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I have to put the heron aside momentarily because I have a fun event happening next week that I have to prepare for. I will be experimenting with an installation of paper cast rocks at the Horowitz Center at Howard Community College. I have made dozens and dozens of these rocks over the past few months. They are super cool. I begin with rust stained paper towels. Each  has been molded around a rock while wet. After drying, the rock is taken out. The resulting form resembles a river rock, but is surprisingly light and fragile feeling.

I am hoping that during my time of installing the project, I will get some good dialogue going with the students, faculty and staff of HCC. The Horowitz Center is the college’s arts center so there is a lot of traffic that flows through each day. At the end of the day, I will pack the rocks back into a box, clean up and go home.

Here are pictures of the rock-making process:

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Paper towels are sprayed with vinegar and rubbed in steel dust
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An hour later the dust oxidizes and the towels dry
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I line them with a clean paper towel for strength then cut each sheet into four sections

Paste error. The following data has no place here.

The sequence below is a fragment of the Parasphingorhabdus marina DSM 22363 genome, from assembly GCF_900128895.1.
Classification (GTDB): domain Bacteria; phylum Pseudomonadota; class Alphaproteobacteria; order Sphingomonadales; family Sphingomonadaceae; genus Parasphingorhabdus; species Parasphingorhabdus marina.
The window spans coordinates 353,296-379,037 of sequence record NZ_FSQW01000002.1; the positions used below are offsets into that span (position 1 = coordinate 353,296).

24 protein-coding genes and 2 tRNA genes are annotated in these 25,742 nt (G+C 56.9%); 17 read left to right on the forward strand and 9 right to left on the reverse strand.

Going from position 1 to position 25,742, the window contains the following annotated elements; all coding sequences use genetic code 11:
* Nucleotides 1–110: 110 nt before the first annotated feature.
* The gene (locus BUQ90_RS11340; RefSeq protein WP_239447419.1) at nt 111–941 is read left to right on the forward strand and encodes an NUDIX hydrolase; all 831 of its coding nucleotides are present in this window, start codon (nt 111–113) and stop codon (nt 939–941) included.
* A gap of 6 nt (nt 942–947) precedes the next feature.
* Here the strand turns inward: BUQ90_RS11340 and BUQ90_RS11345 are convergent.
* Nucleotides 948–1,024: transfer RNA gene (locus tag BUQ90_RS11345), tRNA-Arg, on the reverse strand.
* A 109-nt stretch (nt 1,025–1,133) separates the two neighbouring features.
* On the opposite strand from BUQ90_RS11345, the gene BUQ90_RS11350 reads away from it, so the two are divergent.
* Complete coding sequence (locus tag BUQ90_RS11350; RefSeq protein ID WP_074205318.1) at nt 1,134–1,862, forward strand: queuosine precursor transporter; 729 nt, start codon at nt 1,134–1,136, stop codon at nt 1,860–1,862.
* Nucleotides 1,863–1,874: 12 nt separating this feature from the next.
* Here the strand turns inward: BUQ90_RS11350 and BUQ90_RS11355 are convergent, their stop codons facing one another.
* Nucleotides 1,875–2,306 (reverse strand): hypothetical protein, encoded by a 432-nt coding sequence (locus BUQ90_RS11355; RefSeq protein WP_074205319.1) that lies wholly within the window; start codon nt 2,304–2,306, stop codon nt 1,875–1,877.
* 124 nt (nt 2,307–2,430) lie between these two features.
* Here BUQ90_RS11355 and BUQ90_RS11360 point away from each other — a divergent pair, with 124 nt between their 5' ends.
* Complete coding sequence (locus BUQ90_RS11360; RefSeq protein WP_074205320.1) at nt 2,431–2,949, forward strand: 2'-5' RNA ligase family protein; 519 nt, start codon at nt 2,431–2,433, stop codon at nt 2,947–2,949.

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Adding water I wrap the sheets around a river rock
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I lay the rocks on a grid to air dry
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After peeling the paper off the rock, it is added to the ever-growing pile

I think this is going to be soon much fun and I can’t wait to see how it all comes out.

water water everywhere…

My husband and I are taking an eight week course put out by the Foreign Policy Institute. It is designed to increase our awareness of what is really happening in the world and how it affects our country (and vice versa). Our teacher is an amazing guy who knows a lot of things about a lot of different stuff, especially the middle east. He is the kind of guy who reads an interesting fact and then follows it on the internet back to the source. Needless to say, I have a greater appreciation for what our past and future presidents are up against when it comes to world politics.